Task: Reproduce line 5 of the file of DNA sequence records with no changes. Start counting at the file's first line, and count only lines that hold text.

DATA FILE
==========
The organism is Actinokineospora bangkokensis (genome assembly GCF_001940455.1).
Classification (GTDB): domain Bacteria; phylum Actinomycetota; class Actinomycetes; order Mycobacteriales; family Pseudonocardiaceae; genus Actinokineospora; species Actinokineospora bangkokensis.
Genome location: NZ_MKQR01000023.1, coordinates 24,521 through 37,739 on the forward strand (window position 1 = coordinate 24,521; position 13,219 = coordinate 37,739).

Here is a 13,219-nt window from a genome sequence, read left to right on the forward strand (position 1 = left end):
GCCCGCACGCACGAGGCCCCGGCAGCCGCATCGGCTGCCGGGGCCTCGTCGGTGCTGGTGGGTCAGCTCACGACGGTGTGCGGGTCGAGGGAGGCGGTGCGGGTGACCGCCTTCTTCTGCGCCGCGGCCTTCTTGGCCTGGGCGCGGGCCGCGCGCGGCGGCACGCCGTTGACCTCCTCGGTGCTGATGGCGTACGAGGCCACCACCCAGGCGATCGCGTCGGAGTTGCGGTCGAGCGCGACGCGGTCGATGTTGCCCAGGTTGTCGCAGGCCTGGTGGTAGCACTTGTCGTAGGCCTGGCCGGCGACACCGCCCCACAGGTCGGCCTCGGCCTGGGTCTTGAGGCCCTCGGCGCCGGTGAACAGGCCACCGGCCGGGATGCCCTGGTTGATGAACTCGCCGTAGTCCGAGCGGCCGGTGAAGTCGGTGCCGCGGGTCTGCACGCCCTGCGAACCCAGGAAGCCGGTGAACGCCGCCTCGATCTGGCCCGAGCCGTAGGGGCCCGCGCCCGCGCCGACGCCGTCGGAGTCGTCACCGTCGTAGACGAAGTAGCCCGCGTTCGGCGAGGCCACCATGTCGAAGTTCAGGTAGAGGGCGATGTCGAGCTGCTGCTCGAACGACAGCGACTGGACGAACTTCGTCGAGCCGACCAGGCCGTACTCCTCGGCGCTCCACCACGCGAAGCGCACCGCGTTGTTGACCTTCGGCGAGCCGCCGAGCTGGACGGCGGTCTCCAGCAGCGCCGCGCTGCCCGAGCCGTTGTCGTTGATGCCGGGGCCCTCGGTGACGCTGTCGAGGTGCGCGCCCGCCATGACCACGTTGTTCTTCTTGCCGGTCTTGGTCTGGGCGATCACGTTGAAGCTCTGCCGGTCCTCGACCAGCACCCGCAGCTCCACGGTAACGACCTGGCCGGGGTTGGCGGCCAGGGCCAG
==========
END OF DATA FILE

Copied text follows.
GCCCGCACGCACGAGGCCCCGGCAGCCGCATCGGCTGCCGGGGCCTCGTCGGTGCTGGTGGGTCAGCTCACGACGGTGTGCGGGTCGAGGGAGGCGGTGCGGGTGACCGCCTTCTTCTGCGCCGCGGCCTTCTTGGCCTGGGCGCGGGCCGCGCGCGGCGGCACGCCGTTGACCTCCTCGGTGCTGATGGCGTACGAGGCCACCACCCAGGCGATCGCGTCGGAGTTGCGGTCGAGCGCGACGCGGTCGATGTTGCCCAGGTTGTCGCAGGCCTGGTGGTAGCACTTGTCGTAGGCCTGGCCGGCGACACCGCCCCACAGGTCGGCCTCGGCCTGGGTCTTGAGGCCCTCGGCGCCGGTGAACAGGCCACCGGCCGGGATGCCCTGGTTGATGAACTCGCCGTAGTCCGAGCGGCCGGTGAAGTCGGTGCCGCGGGTCTGCACGCCCTGCGAACCCAGGAAGCCGGTGAACGCCGCCTCGATCTGGCCCGAGCCGTAGGGGCCCGCGCCCGCGCCGACGCCGTCGGAGTCGTCACCGTCGTAGACGAAGTAGCCCGCGTTCGGCGAGGCCACCATGTCGAAGTTCAGGTAGAGGGCGATGTCGAGCTGCTGCTCGAACGACAGCGACTGGACGAACTTCGTCGAGCCGACCAGGCCGTACTCCTCGGCGCTCCACCACGCGAAGCGCACCGCGTTGTTGACCTTCGGCGAGCCGCCGAGCTGGACGGCGGTCTCCAGCAGCGCCGCGCTGCCCGAGCCGTTGTCGTTGATGCCGGGGCCCTCGGTGACGCTGTCGAGGTGCGCGCCCGCCATGACCACGTTGTTCTTCTTGCCGGTCTTGGTCTGGGCGATCACGTTGAAGCTCTGCCGGTCCTCGACCAGCACCCGCAGCTCCACGGTAACGACCTGGCCGGGGTTGGCGGCCAGGGCCAG